In a patented method, Tetrahydrofuran was used in a solvent containing 50 g (0.205 mol) of uridine (or, presumably, any unprotected nucleoside), 112 ml (1.03 mol) of methyl orthoformate and 10 g (52.6 mmol) of paratoluenesulfonic acid at room temperature with stirring. After stirring at room temperature for 24 hours, the reaction mixture was poured into an aqueous sodium bicarbonate solution followed by extraction with chloroform 5 times. The extract was dried over sodium sulfate and concentrated to give 49.5 g (0.173 mol) of 2′,3′-o-methoxymethylideneuridine (yield, 84.5%). After this reaction, the example product of uridine 2′,3′-o-methoxymethylideneuridine is then dissolved in 50 ml of acetic anhydride at room temperature with stirring. The solution was heated to 140°C and kept at this temperature for 5 hours under solvent reflux. After cooling to room temperature, the solvent was distilled off under reduced pressure, 50 ml of water were added, and the mixture was extracted 3 times with 100 ml of chloroform. The extract was concentrated under reduced pressure, 30% ammonia and water to obtain an 82.3% yield of 2′,3′-dideoxy-2′,3′-didehydrouridine. This example product is then hydrated to remove the double bond by dissolving it in methanol (10 ml) containing a catalyst (5% wet palladium on carbon) (400 mg) in an atmosphere of hydrogen for 1 h to obtain the resulting dideoxynucleoside (2′,3′-dideoxyuridine in this case). The dye coretide to be used will likely occur by treatment with a phosphorylating enzyme and biotinylation and reaction of the biotinylated substance with the dye. It is possible that an immediate reaction with the dye will also occur, but the extension of the arm increases the efficiency in the case of using a mutated form of DNA polymerase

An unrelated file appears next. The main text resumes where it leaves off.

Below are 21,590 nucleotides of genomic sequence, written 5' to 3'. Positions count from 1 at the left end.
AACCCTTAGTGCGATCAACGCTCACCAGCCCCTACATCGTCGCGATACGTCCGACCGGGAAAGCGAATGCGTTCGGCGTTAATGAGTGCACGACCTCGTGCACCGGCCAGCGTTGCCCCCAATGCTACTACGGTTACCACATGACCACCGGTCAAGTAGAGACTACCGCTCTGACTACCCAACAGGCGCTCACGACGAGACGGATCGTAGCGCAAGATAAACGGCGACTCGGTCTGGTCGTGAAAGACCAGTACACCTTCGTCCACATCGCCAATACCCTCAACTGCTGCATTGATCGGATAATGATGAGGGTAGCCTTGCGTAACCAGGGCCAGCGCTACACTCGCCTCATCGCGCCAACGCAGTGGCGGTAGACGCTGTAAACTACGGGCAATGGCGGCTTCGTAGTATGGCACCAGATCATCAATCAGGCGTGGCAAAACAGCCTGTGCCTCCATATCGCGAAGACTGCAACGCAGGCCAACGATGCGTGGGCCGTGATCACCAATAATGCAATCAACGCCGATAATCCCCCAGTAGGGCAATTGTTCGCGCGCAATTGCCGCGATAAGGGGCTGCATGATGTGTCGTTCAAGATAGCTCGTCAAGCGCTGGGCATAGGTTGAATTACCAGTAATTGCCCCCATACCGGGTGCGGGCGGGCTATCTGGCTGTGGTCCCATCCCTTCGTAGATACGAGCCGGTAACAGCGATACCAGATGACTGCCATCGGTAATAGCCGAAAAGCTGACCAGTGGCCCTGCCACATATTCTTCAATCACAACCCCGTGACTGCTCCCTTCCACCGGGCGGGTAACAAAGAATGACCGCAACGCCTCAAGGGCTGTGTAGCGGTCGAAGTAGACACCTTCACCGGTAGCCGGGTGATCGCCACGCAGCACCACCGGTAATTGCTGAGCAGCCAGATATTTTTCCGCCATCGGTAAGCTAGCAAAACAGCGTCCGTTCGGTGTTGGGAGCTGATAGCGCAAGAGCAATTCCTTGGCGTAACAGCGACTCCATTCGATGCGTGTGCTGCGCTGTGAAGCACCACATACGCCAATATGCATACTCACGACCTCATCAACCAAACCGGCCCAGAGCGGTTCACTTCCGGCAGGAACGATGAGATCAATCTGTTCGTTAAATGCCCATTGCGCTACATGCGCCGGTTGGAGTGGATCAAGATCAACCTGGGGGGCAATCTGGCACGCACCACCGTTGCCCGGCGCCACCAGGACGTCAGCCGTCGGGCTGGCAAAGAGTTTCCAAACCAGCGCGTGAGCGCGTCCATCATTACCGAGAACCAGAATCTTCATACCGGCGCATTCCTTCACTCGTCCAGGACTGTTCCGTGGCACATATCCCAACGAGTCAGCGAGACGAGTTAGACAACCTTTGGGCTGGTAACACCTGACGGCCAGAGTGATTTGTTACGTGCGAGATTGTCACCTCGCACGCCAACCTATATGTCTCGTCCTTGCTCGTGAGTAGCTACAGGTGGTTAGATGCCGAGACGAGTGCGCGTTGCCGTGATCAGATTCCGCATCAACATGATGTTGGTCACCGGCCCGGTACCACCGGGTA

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Search keywords Why Are Dideoxyribonucleoside Triphosphates Used During Dna Sequencing

1. DNA Sequencing
2. Sanger Sequencing
3. DNA Polymerase
4. Chain Termination
5. Dideoxynucleotide Triphosphates
6. DNA Replication
7. Fluorescent Labels
8. Primer Extension
9. Maxam-Gilbert Method
10. DNA Ligation